Ole Gunnar Solskjaer is the right man to lead Manchester United and must be given a fair chance to reverse their decline, former striker Robin van Persie told BBC Sport.
After impressing as interim manager following the sacking of Jose Mourinho, ex-United forward Solskjaer oversaw a dismal end to the season as they missed out on a top-four finish.
But Van Persie said: “I think it’s the perfect match, it’s just they’re having a bad spell.”
He added: “Back in the day it was normal for a manager to get time. Nowadays if you lose six games, you’re out. Is that the solution?
“Give someone time, especially if it’s a kid from the club.”
United dismissed Mourinho on 18 December and planned to make a temporary appointment until the summer before filling the managerial vacancy permanently.
A day later, 46-year-old Solskjaer was named caretaker manager and United went on a 15-game unbeaten run in domestic competition, including a 100% record in his first eight matches.
United finished the campaign with six losses and two wins from their final 10 fixtures.
“It’s funny because when he started everyone was so positive, they were winning and they made a miracle by beating PSG,” said Van Persie, who helped United to the Premier League title in 2013 and scored 58 goals in 105 games for them between 2012-15.
“Everyone was screaming like, ‘Give the guy a permanent deal’. And then since that permanent deal the luck went away a little bit; they’ve been losing more games than they want to.
“But he got a three-year deal and everyone should look at the bigger picture. His presence, the way he presents the club, is the proper way in my opinion. He’s positive, he wants to achieve big things with the club and that is the only way forward.
“He’s a man of the club, he played there for more than 10 years, he won the Champions League – actually his goal got them the Champions League – so he has a big part over the years at the club.
“He’s been a coach of the reserves, he is Manchester United. Similar, in a different way, to Ferguson. He was Manchester United and Solskjaer is Manchester United as well.
“Everyone has that at a certain time. He had a fantastic first period – now the last 12 games have been tough. OK, but next season they have to pick themselves up and go again.”
Van Persie joined United under Sir Alex Ferguson, having spent eight years playing for Arsene Wenger’s Arsenal, and he believes the pair prove the importance of patience.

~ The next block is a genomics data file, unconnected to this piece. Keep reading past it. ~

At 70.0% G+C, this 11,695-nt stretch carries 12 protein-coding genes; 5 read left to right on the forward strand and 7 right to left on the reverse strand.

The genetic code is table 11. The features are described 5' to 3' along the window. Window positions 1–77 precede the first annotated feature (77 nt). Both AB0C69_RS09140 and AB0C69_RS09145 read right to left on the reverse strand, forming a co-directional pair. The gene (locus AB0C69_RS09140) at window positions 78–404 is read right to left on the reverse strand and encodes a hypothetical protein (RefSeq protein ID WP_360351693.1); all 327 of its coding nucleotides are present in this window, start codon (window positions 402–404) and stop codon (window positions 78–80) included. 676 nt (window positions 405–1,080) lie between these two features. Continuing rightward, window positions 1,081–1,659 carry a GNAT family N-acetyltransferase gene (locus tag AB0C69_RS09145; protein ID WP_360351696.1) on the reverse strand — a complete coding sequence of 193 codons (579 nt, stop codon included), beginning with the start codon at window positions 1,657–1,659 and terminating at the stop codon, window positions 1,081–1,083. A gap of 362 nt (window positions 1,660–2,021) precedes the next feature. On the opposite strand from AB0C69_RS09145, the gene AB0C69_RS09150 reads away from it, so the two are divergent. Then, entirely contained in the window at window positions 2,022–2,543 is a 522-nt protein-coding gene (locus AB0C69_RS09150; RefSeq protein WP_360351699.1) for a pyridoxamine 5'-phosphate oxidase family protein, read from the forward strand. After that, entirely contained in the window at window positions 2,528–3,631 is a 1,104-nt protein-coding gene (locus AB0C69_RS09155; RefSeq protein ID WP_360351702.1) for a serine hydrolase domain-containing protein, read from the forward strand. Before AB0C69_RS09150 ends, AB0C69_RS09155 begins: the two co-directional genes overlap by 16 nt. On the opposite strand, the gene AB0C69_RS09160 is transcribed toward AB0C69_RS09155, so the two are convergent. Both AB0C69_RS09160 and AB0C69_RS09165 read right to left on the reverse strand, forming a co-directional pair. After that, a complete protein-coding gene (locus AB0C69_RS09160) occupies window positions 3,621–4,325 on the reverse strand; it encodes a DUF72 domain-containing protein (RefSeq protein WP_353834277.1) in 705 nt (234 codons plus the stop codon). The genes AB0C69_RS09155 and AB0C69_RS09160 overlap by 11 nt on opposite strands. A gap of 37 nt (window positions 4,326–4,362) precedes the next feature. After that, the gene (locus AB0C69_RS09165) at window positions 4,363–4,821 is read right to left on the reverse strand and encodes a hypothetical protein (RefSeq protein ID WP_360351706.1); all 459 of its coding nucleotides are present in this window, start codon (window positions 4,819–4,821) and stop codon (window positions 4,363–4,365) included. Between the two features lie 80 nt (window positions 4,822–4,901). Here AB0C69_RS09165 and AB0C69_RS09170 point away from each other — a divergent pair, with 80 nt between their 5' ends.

That is a value he feels should also be applied towards players, suggesting United’s current problems will not necessarily be solved by more heavy spending in the transfer market.
“In that way I’m a little bit old school,” the Dutchman argued. “Major changes, what do they do? Arsene stayed at Arsenal for 22 years, Sir Alex at United for 26 years.
“If he wants absolutely the best and only the best for the club, give him time. Is it going to change, to find a new manager now after a bad run? And then, so what, he will have a good start and then they will be in the same position.
“Nowadays, as well, if you look at the news, if you hear stories, it’s so business-wise.
“If a player has a couple of bad games, ‘OK, sell him!’. If he doesn’t score a few goals, ‘OK, he’s out, he’s finished’.
“Back in the day you used to get time, you can make mistakes, you can learn. Now I get the feeling that time is less. Ideally, you would get time – as a player, as a coach.”
Arsenal have the edge over Chelsea
Arsenal failed to qualify for the Champions League via the Premier League, but they could yet clinch a place if they beat Chelsea in the Europa League final on 29 May.
“Personally, I think Arsenal have the edge,” Van Persie added of a side now coached by Unai Emery, who succeeded Wenger a year ago.
“They’re a little bit better. But Chelsea have Eden Hazard and he is a very special player – at any time he can come up with something.”
The Gunners have not won the Premier League title since 2004, shortly before Van Persie joined them, and the 35-year-old thinks they are capable of challenging again.
“Of course they can, yes, because they’re close already, they’ve been close for so many years,” he said. “It goes in periods. Now you have Manchester City, who are doing unbelievable. To win back-to-back titles is very special – that shows, really, that you’re a proper team.
“But it goes in phases. Maybe [City manager] Pep Guardiola will leave next year and that does something to a club. Maybe Liverpool will take over and they will dominate for the next few years. But I hope and wish Arsenal all the best to win the title. I know how difficult it is.”